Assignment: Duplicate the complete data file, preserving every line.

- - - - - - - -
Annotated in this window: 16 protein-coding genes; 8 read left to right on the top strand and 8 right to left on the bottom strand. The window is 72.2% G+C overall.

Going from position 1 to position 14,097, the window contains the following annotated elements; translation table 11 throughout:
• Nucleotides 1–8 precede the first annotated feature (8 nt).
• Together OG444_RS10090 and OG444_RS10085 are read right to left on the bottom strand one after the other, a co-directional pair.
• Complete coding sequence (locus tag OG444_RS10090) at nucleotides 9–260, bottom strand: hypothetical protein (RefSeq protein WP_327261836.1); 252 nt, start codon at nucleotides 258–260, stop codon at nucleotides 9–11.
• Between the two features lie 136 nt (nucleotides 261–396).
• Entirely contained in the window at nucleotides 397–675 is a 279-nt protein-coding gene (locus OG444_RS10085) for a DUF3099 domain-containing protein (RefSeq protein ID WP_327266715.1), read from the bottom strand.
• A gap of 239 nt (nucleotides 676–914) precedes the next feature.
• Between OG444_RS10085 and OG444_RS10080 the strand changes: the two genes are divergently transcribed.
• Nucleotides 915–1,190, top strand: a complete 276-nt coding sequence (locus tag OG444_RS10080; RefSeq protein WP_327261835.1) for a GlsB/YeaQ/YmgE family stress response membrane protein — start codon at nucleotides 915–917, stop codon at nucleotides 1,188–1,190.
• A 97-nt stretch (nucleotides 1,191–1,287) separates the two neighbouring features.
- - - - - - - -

Annotated in this window: 16 protein-coding genes; 8 read left to right on the top strand and 8 right to left on the bottom strand. The window is 72.2% G+C overall.

Going from position 1 to position 14,097, the window contains the following annotated elements; translation table 11 throughout:
• Nucleotides 1–8 precede the first annotated feature (8 nt).
• Together OG444_RS10090 and OG444_RS10085 are read right to left on the bottom strand one after the other, a co-directional pair.
• Complete coding sequence (locus tag OG444_RS10090) at nucleotides 9–260, bottom strand: hypothetical protein (RefSeq protein WP_327261836.1); 252 nt, start codon at nucleotides 258–260, stop codon at nucleotides 9–11.
• Between the two features lie 136 nt (nucleotides 261–396).
• Entirely contained in the window at nucleotides 397–675 is a 279-nt protein-coding gene (locus OG444_RS10085) for a DUF3099 domain-containing protein (RefSeq protein ID WP_327266715.1), read from the bottom strand.
• A gap of 239 nt (nucleotides 676–914) precedes the next feature.
• Between OG444_RS10085 and OG444_RS10080 the strand changes: the two genes are divergently transcribed.
• Nucleotides 915–1,190, top strand: a complete 276-nt coding sequence (locus tag OG444_RS10080; RefSeq protein WP_327261835.1) for a GlsB/YeaQ/YmgE family stress response membrane protein — start codon at nucleotides 915–917, stop codon at nucleotides 1,188–1,190.
• A 97-nt stretch (nucleotides 1,191–1,287) separates the two neighbouring features.